Petra's Parelli World - Follow my Journey as a Parelli Professional Instructor

Thursday, January 21, 2010

Natural Horsekeeping, Body Balance & Horsenality

When I first met my Morgan gelding Jean Baptiste, aka JB, he was kept in a small paddock by himself. His chest was narrow, his back antrophed and his hindquarters underdeveloped. The barn owner kept a halter on him 24/7 because he could not catch him. JB was unconfident and didn't trust the human. He would not lope: not in the pasture nor on the 22' or 45' line. His trot was unbalanced and choppy.

Why do we think it's ok to keep a horse in small area like this? How can their body develop, how can their emotional and mental fitness develop if we lock them up 24/7?

My first change was to integrate JB into a herd of horses with access to a a large turnout area with several run-in-shelters. I introduced him one on one with each horse over a period of a week. He didn't have any social skills and his first response was "I'll get you before you get me". He was aggressive, but not out of dominance - it was fear. Most of his response towards me was also right brain. He would either go introvert or explode violently.

I played with him for several months on the ground before I started to introduce the bareback pad, then the saddle and finally passenger lessons. We did hours and hours of pushing passenger lessons at a trot, first in the round pen, later in the big arena. His trot became more relaxed, more fluid but he still would not lope. That's when I introduced Hill Therapy. If you are a Savvy Club Member, you can do a search on to find out more about it.

Since JB had serious balance issues, I decided to start on the 45' line to allow him to play on a larger circle. I didn't ask for a lope until he naturally offered to experiment with it. After 6 weeks, his body had changed. His back and hindend had gained muscle, his chest improved.

Along with his body, his horsenality changed to mostly being a Left Brain Introvert with some Extrovert playfulness. I am careful not to miss any Right Brain Introvert moments, which will reveal themselves with a slightly higher, tense headset. Watch our trailer loading video on my website under "Video Gallery": There is a moment before I ask JB to go in the trailer where he went RBI. I therefore waited until he sniffed the trailer floor, chewed and licked (there were no treats on the trailer floor) before I asked him to load.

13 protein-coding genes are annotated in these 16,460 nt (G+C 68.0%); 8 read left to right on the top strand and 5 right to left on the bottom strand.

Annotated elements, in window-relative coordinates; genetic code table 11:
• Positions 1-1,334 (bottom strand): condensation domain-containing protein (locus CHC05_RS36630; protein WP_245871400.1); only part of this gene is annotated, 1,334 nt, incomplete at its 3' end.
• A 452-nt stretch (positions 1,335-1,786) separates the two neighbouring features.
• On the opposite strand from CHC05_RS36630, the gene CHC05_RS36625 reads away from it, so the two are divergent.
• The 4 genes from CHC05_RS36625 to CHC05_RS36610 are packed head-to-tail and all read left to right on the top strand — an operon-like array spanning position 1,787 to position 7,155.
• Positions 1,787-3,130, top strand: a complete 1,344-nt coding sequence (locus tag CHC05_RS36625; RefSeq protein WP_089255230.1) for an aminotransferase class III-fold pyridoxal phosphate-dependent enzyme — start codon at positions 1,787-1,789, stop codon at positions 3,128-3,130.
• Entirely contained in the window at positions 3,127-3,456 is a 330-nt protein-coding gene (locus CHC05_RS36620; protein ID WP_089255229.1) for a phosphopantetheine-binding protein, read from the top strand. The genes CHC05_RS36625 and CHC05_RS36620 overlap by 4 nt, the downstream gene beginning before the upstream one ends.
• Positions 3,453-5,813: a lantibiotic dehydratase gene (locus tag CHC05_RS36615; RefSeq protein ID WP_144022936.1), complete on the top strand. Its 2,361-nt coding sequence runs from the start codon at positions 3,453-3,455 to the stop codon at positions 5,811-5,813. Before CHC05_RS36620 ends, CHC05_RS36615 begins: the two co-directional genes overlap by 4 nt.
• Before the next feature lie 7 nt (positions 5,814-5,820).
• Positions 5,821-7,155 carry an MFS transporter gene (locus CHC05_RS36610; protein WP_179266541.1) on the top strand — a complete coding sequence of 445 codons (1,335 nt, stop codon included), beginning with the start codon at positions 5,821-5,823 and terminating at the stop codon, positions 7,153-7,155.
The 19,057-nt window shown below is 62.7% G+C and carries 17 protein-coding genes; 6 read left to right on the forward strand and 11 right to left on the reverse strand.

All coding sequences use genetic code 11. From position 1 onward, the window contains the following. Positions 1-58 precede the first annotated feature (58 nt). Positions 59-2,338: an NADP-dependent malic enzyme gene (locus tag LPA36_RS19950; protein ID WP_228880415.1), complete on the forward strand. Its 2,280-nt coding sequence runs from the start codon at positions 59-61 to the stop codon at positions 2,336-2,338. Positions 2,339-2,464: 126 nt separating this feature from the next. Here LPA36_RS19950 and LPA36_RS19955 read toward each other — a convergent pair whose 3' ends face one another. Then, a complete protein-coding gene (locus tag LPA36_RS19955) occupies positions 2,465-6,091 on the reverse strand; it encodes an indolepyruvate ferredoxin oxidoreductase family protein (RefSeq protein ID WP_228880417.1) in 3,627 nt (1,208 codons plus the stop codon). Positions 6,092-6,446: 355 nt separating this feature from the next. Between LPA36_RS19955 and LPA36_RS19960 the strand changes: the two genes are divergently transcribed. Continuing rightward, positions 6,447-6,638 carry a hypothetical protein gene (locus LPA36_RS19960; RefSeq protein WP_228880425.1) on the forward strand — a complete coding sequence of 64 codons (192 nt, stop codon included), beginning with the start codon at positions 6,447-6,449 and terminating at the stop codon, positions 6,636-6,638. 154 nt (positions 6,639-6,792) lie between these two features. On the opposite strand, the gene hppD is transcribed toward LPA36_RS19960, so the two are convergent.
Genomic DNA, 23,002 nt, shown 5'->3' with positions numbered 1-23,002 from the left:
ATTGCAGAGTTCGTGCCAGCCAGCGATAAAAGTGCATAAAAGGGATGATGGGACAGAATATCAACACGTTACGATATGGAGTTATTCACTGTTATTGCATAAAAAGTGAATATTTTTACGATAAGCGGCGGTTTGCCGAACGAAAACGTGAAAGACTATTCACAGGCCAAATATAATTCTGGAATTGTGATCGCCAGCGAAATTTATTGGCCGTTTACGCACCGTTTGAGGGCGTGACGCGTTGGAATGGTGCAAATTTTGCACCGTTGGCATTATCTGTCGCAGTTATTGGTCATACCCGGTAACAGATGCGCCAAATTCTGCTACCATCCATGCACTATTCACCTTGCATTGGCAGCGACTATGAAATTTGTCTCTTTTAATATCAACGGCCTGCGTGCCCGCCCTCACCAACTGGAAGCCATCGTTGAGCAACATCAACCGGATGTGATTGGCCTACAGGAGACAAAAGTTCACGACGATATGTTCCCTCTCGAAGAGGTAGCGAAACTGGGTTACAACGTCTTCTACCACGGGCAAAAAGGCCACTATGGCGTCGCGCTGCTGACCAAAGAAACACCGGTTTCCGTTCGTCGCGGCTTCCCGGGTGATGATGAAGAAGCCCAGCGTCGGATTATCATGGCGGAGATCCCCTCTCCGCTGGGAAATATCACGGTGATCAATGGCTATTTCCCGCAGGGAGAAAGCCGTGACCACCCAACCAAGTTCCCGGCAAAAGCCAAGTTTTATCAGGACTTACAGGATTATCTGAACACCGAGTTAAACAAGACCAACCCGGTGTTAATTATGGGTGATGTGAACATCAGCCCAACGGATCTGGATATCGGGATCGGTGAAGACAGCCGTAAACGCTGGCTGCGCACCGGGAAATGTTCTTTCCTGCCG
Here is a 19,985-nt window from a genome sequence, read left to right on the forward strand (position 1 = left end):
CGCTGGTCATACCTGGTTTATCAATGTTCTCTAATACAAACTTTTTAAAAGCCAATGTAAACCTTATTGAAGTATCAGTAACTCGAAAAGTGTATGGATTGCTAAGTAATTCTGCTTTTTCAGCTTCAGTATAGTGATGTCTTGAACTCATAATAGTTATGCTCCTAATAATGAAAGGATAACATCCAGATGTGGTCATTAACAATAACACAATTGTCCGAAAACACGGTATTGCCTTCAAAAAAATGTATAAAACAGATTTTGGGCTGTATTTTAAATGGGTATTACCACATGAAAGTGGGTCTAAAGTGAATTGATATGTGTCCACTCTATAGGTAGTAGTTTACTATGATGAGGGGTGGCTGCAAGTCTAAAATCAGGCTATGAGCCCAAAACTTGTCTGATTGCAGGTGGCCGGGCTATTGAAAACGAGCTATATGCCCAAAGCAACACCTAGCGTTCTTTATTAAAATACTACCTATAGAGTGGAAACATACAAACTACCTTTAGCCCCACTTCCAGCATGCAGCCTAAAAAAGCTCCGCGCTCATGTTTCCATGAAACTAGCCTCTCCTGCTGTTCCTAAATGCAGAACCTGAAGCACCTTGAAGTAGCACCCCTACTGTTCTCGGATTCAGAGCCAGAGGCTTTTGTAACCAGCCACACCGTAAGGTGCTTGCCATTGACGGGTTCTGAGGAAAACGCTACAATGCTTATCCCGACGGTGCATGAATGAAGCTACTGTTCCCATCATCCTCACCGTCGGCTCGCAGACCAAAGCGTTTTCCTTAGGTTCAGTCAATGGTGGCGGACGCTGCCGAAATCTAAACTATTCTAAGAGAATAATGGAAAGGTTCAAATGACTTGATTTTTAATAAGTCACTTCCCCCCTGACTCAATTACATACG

All of this is still a process and a journey, and we recently had a setback when JB contracted Pigeon Fever. He yet again lost muscle and tone as a result from the infection. Nevertheless, my conviction is that we not only need to play naturally with our horses, but we need to allow them to be horses: Being able to live in a herd, run, play, develop their emotional, mental and physical fitness - Naturally!

Wednesday, January 20, 2010

Will your Horse Catch You?

Last weekend I had the opportunity to visit my horses who are "on vacation" at Kris Hughes' Springvalley Farm, East of Pueblo. To find out more about Kris' track system and her farm, visit her blog by clicking on this link.

My horses were on the other end of the 160 acres farm, so I grabbed my halters and headed out for a walk. Of course, I had an agenda. After all, I was late and maybe had another couple hours or so to check on them, to do their feet and groom them. I did a brisk walk in a straight line towards them. Both turned towards me and watched, but then decided to head the other direction. Hmmmm...

I realized that being a human my straight line thinking (catch them, get them back to the barn, trim feet before it gets dark) had gotten the better of me. So I moseyed parallel to them and eventually passed them without looking and sat down. Both stopped. JB seemed to say:" What the heck is she doing?", Cash answered: " I don't care", left JB behind and passed me. Now, way back when JB would have followed Cash, but now he came over, sniffed me while pulling on my scarf and nibbling on my jacket. I noticed this and thought that he really is getting less respectful of my space. Nevertheless, I was excited that he came over, so I didn't make a big deal of it. I gently asked him to not nibble on me and he decided it was fine with him to just stand there, hanging his head over me.

Of course, Cash had watched intently, pretending that the tumbleweeds were WAY more important. I was thinking, How could I peek her interest? I pretended looking for something (that really didn't exist), moving the dirt around with a stick. JB was delighted, "Ohhhhh, can I have the stick, pleeeease????" Cash kept her butt towards me, but gave me the corner of her eye. She casually walked a few steps further and was now about 30 to 35 feet away.

What else could I do? I finally picked up a piece of a tumbleweed and started chewing on it... Oh, my, you should have seen her face! "What do you have there! I want it, too!!!!!" Her eyes lit up, she turned around and came right over and caught me...

I sat there, in the dirt, with both of my horses right next to me and laughing and enjoying a precious moment.

May you find delight and joy in the little things!